The Beyond (1981)
“The seven dreaded gateways to hell are concealed in seven cursed places… And from the day the gates of hell are opened, the dead will walk the earth.
Director: Lucio Fulci
Cast: Catriona MacColl, David Warbeck, Cinzia Monreale
Synopsis: A young woman inherits an old hotel in Louisiana where after a series of supernatural ‘accidents’, she learns that the building was built over one of the entrances to Hell.
The Beyond (known as …E tu vivrai nel terrore! L’aldila in its native Italy) is regarded by many horror aficionados as one of cult director Lucio Fulci’s best, and it certainly does contain some eye-catching visuals and memorable set-pieces. Unfortunately, as with much of Fulci’s horror work, The Beyond’s threadbare plot makes very little sense and serves merely as a stage for each of those bravura set-pieces.
English-born actress Catriona MacCall plays Liza Merril, the inheritor of a rundown hotel in Louisiana which happens to be built upon one of seven gateways to hell (clearly the building planners didn’t do their research…). Fifty years before, a bunch of locals brutally murdered an artist residing there who was actually protecting them from the demons behind the gateway, and Liza’s arrival triggers a series of supernatural events which ultimately result in the resurrection of the dead.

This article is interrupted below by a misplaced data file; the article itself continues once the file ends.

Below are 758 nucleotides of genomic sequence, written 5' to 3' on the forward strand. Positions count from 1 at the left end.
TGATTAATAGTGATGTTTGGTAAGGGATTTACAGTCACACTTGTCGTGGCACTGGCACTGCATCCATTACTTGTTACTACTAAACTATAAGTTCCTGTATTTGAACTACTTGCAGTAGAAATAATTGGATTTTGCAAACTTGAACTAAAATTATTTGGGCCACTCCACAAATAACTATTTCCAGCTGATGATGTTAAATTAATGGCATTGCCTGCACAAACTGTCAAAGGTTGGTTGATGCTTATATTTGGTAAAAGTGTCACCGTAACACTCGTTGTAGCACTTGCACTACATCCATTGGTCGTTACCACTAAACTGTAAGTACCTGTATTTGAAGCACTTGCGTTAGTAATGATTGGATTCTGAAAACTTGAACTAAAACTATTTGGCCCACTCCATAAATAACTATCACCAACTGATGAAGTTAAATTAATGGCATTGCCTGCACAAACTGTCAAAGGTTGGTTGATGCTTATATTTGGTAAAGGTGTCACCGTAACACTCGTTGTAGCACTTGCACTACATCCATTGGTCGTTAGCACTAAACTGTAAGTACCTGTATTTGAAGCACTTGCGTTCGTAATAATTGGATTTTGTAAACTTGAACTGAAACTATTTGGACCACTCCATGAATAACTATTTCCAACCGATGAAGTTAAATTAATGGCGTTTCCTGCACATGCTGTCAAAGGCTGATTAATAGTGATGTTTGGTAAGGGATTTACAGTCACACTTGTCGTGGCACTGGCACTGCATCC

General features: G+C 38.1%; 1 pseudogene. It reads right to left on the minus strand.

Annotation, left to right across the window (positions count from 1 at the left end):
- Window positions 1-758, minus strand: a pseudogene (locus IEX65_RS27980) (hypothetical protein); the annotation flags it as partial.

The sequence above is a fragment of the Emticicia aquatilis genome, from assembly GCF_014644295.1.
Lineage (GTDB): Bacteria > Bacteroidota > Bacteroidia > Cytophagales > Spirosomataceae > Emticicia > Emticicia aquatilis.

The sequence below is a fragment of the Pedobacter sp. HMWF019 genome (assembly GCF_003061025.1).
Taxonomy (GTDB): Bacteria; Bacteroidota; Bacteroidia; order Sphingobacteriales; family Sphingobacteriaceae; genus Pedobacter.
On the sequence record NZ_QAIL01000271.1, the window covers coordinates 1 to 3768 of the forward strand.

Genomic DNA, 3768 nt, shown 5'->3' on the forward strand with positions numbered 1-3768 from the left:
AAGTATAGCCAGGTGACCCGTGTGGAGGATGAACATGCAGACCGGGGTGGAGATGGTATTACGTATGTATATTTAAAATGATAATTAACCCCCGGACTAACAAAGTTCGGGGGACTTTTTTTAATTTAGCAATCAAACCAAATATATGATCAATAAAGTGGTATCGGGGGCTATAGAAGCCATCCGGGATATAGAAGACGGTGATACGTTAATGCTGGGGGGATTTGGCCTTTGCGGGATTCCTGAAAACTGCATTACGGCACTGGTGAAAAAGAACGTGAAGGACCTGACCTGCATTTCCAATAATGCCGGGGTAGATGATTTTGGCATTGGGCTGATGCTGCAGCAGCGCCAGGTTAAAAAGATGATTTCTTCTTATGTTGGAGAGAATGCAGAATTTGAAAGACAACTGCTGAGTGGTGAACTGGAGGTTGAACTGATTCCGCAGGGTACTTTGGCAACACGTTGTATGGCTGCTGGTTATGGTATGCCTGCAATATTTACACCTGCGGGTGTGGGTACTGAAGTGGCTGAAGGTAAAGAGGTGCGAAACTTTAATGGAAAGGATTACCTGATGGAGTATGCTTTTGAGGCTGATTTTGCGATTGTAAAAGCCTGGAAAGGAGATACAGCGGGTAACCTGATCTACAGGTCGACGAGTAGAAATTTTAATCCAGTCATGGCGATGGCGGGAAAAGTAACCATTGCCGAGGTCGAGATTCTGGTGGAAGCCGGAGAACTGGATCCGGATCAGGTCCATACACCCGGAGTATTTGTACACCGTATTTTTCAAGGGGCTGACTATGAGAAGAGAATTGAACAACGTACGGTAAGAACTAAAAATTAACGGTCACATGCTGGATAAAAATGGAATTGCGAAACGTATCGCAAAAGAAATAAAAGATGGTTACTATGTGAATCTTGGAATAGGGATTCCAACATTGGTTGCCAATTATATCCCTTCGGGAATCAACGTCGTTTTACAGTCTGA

The fact that zombies were included in the movie at the behest of German distributors who were riding the crest of a boom in the popularity of the zombie sub-genre perhaps confirms the suspicion that creating a coherent storyline wasn’t necessary one of Fulci’s primary concerns. The writing is typically one-dimensional, with most characters introduced merely to provide victims for the series of spooky incidents. To be fair, some of these incidents are genuinely effective, although its when Fulci settles for more conventional methods (such as a mummified hand shooting through a hole in the wall to grab a hapless plumber’s face) that they work best. The gore is there for no other reason than to cater for the significant audience of gore-hounds that form the core of Fulci’s (and Italian 1980s horror) fanbase while making no attempt to add anything new to the genre.
As with most Italian horror films, The Beyond contains an overbearing score that intrudes on virtually every scene, sometimes running counterpoint to the action taking place onscreen. The dubbing is poor, the editing barely adequate, but as with many of these kind of movies, a certain degree of enthusiasm on the part of the makers for their subject does shine through, and the special effects are impressive considering the movie was made more than thirty years ago.
(Reviewed 4th May 2012)